Tag Archives: self-hatred

“Lust” by Dr. Dan Allender

New York City “peep show” window display, Author David Shankbone (CC BY-SA 3.0 Unported)

Many men and women, molested as children, become sex addicts.  This excerpt is from an article by Dr. Dan Allender dealing with the spiritual aspects of such addiction.  Dr. Allender is the author of “The Wounded Heart: Hope for Adult Victims of Childhood Sexual Abuse” (1990).

“…God made us with desire – desire for intimate relationship with Him and for meaningful service in His world.  The Fall perverted those desires.  The quest for intimacy was replaced by a desire for its quickest counterfeit: illicit sexual pleasure. Our God-given desire for meaningful service was twisted to a lust for power over others.  The longing for impact became a lust for control.

These counterfeits appeal to us because they seek to replace God and His high standards with something that is familiar and undemanding.  Paul says fallen man did not worship God but replaced him with the creature (Rom. 1: 18-23).  The creature does not require repentance or gratitude.  The creature does not demand brokenness or service.  Creature worship only requires denying the true emptiness inside and hiding the shame that arises in turning our back on God and others.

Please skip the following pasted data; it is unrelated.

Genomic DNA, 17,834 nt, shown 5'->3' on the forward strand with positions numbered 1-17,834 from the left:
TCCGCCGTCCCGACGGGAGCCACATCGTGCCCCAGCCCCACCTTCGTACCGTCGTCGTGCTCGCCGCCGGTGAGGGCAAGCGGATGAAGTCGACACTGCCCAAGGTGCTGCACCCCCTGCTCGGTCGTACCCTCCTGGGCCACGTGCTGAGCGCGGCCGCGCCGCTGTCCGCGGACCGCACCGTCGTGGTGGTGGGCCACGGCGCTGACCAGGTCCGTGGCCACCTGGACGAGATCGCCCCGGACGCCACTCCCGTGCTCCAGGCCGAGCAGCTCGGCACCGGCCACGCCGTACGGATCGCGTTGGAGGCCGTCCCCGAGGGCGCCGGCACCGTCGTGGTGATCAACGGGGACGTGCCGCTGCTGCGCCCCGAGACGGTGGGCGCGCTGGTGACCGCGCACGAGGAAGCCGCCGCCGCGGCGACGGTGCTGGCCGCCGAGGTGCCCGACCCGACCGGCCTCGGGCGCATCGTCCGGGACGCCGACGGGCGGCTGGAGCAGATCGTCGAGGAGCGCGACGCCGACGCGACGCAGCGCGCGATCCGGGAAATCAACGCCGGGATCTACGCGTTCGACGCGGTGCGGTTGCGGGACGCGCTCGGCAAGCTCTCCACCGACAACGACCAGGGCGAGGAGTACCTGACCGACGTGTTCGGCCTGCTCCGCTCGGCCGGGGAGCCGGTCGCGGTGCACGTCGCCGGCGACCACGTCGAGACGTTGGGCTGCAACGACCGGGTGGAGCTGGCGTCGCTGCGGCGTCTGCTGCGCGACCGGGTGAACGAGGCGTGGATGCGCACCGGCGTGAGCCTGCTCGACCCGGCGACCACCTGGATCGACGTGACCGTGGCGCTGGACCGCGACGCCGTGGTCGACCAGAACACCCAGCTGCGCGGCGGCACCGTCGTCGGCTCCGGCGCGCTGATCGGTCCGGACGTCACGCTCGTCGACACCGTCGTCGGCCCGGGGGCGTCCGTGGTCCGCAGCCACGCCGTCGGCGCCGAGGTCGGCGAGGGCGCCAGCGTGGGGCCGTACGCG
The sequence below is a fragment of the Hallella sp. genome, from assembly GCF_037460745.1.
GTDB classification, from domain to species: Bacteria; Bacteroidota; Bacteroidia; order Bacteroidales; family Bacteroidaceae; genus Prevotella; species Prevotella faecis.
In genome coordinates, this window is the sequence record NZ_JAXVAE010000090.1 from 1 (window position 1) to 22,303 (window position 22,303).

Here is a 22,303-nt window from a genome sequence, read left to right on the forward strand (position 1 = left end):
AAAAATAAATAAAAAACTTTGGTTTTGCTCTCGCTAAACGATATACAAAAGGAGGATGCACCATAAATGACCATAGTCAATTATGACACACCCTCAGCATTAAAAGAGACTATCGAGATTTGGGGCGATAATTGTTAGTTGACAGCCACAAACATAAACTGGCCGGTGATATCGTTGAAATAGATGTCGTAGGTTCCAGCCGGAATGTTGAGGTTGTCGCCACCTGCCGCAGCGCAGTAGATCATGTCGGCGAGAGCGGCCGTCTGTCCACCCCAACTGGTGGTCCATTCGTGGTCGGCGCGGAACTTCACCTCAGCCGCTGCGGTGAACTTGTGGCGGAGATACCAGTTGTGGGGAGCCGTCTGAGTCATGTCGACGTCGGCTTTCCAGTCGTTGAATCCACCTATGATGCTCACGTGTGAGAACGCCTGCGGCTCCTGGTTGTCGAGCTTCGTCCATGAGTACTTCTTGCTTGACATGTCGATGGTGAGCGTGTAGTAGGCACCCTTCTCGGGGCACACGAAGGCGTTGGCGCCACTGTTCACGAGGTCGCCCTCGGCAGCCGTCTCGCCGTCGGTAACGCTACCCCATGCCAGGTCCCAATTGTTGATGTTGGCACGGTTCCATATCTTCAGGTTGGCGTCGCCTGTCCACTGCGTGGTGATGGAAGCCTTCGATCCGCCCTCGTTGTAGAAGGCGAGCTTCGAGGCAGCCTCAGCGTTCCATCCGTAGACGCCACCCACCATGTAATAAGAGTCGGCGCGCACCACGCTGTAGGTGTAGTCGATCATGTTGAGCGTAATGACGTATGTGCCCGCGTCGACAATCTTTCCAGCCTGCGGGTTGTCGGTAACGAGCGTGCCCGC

…[Changing this form of lust] not only requires giving up something that has worked, to some extent, to fill our empty hearts, but it also necessitates embracing a God who invites us to experience what we deeply despise – brokenness, poverty, weakness, and dependency…Even if the lust is destructive and life-threatening it may be preferable to a God who calls us to love those who harm us…

[T]wo contemporary Christian routes for dealing with lust …at times make the problem worse.  These two routes – self-denial and self-enhancement…often lead to even greater struggles with lust and addiction…